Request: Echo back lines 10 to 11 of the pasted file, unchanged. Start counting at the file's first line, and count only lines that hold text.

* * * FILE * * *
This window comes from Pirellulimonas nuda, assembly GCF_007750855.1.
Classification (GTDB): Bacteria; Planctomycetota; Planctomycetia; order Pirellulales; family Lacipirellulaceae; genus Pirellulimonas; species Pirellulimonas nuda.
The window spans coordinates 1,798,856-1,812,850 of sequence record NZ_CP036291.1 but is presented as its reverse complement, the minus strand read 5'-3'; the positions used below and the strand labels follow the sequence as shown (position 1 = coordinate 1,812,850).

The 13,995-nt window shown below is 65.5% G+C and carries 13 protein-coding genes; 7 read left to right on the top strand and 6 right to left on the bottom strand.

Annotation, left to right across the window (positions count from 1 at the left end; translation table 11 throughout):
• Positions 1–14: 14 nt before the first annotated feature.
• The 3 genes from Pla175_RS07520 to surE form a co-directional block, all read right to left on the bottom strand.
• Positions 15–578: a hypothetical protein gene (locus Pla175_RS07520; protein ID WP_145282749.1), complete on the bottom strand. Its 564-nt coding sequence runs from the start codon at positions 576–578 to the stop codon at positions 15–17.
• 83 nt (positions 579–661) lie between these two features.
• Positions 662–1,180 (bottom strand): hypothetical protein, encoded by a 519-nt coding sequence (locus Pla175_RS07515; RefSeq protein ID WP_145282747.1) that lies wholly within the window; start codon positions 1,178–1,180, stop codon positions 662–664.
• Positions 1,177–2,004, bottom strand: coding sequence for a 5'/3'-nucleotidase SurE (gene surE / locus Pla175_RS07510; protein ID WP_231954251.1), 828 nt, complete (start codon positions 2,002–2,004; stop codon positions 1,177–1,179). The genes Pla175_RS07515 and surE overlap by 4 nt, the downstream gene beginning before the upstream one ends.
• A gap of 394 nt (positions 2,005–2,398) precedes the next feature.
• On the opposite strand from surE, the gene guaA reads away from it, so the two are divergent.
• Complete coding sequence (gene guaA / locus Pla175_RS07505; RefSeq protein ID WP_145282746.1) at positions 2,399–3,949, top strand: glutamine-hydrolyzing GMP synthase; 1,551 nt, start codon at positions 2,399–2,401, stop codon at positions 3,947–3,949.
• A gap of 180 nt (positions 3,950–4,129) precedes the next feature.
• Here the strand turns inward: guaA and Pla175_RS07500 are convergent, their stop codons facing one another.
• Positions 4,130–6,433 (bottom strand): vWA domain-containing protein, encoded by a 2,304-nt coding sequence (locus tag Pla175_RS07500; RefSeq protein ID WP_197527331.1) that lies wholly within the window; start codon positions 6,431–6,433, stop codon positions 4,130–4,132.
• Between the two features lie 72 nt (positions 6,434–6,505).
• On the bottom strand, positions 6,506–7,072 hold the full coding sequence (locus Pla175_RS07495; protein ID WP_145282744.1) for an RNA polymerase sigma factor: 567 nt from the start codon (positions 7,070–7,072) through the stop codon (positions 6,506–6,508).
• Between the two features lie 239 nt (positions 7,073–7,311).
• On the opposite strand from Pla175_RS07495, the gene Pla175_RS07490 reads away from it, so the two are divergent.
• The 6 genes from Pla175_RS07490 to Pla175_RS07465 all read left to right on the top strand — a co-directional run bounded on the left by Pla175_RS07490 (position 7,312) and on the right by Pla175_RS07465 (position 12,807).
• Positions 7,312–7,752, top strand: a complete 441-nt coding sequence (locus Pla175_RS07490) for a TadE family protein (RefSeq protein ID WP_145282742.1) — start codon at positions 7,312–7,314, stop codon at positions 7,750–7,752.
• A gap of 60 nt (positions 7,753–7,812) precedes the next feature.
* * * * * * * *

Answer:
• Positions 662–1,180 (bottom strand): hypothetical protein, encoded by a 519-nt coding sequence (locus Pla175_RS07515; RefSeq protein ID WP_145282747.1) that lies wholly within the window; start codon positions 1,178–1,180, stop codon positions 662–664.
• Positions 1,177–2,004, bottom strand: coding sequence for a 5'/3'-nucleotidase SurE (gene surE / locus Pla175_RS07510; protein ID WP_231954251.1), 828 nt, complete (start codon positions 2,002–2,004; stop codon positions 1,177–1,179). The genes Pla175_RS07515 and surE overlap by 4 nt, the downstream gene beginning before the upstream one ends.